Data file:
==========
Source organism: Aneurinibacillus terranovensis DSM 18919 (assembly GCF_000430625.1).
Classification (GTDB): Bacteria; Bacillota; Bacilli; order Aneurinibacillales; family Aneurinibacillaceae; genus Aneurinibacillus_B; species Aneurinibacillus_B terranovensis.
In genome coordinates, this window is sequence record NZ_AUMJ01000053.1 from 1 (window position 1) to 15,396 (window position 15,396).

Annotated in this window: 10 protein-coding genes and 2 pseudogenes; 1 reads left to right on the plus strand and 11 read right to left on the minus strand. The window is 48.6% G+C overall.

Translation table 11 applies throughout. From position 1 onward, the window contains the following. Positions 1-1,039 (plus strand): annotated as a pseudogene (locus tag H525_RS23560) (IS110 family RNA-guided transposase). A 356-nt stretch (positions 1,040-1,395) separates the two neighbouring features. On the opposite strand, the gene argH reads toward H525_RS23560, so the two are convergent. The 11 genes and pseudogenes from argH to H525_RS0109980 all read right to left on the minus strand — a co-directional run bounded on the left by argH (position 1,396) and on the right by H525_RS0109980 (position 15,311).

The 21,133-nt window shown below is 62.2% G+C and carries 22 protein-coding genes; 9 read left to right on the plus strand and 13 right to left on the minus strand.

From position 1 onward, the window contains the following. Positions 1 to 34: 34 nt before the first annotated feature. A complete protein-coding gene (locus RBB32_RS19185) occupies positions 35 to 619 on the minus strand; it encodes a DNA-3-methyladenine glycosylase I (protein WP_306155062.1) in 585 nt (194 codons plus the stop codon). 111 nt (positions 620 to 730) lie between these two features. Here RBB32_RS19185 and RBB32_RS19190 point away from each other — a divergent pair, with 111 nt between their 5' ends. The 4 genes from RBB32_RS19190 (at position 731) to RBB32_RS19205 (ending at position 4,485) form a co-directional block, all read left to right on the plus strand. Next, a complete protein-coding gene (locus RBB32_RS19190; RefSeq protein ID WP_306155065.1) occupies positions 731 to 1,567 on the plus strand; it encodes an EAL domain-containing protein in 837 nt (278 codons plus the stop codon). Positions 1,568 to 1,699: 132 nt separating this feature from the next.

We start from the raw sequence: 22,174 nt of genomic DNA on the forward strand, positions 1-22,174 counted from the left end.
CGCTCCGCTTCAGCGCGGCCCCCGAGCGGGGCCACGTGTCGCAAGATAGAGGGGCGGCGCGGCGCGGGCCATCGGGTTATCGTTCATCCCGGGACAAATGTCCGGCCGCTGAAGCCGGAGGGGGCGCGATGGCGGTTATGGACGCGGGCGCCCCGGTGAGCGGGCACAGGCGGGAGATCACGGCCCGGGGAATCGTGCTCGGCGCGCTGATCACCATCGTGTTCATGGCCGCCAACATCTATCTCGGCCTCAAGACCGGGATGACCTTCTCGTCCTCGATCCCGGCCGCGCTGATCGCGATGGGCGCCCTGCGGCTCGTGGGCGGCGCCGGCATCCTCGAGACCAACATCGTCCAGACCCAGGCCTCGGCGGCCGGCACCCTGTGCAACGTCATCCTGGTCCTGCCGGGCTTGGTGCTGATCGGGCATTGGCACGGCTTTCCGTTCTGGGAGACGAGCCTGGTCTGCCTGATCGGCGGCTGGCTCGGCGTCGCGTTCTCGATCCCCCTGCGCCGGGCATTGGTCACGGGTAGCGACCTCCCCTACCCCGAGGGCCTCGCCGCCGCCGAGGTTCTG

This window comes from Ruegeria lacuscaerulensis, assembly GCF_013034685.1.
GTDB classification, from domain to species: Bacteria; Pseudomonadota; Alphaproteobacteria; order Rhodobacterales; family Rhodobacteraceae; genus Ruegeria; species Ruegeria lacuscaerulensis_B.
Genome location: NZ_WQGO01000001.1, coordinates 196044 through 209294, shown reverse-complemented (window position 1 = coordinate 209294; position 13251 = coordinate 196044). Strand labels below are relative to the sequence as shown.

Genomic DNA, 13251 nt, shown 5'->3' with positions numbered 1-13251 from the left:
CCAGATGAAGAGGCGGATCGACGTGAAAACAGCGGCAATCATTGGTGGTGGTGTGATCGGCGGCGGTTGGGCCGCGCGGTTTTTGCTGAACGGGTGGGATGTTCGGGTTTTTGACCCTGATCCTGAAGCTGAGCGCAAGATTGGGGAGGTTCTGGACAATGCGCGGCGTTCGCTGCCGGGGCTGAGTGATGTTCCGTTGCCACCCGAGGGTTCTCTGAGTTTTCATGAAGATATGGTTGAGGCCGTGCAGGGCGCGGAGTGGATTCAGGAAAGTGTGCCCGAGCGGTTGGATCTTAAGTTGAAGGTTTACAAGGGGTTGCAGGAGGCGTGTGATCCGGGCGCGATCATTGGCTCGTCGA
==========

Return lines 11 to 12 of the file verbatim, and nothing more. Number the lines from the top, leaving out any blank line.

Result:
GTDB classification, from domain to species: Bacteria; Pseudomonadota; Alphaproteobacteria; order Rhodobacterales; family Rhodobacteraceae; genus Ruegeria; species Ruegeria lacuscaerulensis_B.
Genome location: NZ_WQGO01000001.1, coordinates 196044 through 209294, shown reverse-complemented (window position 1 = coordinate 209294; position 13251 = coordinate 196044). Strand labels below are relative to the sequence as shown.